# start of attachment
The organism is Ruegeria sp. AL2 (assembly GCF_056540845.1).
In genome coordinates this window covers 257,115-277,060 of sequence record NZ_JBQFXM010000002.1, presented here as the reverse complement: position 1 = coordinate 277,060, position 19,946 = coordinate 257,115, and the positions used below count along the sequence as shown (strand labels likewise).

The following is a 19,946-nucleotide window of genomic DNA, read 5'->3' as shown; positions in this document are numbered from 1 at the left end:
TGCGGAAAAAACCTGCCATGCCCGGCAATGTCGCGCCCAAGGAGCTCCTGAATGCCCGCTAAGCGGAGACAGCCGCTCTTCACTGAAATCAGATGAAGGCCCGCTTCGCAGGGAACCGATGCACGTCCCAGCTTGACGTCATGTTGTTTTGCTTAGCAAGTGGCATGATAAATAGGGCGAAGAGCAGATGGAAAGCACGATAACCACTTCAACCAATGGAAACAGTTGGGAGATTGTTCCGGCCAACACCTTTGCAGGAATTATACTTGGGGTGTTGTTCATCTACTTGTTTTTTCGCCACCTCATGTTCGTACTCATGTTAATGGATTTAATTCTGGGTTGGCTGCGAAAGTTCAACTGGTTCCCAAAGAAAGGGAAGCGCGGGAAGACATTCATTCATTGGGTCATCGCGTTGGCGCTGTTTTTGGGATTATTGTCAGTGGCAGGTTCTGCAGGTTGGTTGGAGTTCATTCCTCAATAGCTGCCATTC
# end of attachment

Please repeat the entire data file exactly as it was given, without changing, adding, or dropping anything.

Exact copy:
The organism is Ruegeria sp. AL2 (assembly GCF_056540845.1).
In genome coordinates this window covers 257,115-277,060 of sequence record NZ_JBQFXM010000002.1, presented here as the reverse complement: position 1 = coordinate 277,060, position 19,946 = coordinate 257,115, and the positions used below count along the sequence as shown (strand labels likewise).

The following is a 19,946-nucleotide window of genomic DNA, read 5'->3' as shown; positions in this document are numbered from 1 at the left end:
TGCGGAAAAAACCTGCCATGCCCGGCAATGTCGCGCCCAAGGAGCTCCTGAATGCCCGCTAAGCGGAGACAGCCGCTCTTCACTGAAATCAGATGAAGGCCCGCTTCGCAGGGAACCGATGCACGTCCCAGCTTGACGTCATGTTGTTTTGCTTAGCAAGTGGCATGATAAATAGGGCGAAGAGCAGATGGAAAGCACGATAACCACTTCAACCAATGGAAACAGTTGGGAGATTGTTCCGGCCAACACCTTTGCAGGAATTATACTTGGGGTGTTGTTCATCTACTTGTTTTTTCGCCACCTCATGTTCGTACTCATGTTAATGGATTTAATTCTGGGTTGGCTGCGAAAGTTCAACTGGTTCCCAAAGAAAGGGAAGCGCGGGAAGACATTCATTCATTGGGTCATCGCGTTGGCGCTGTTTTTGGGATTATTGTCAGTGGCAGGTTCTGCAGGTTGGTTGGAGTTCATTCCTCAATAGCTGCCATTC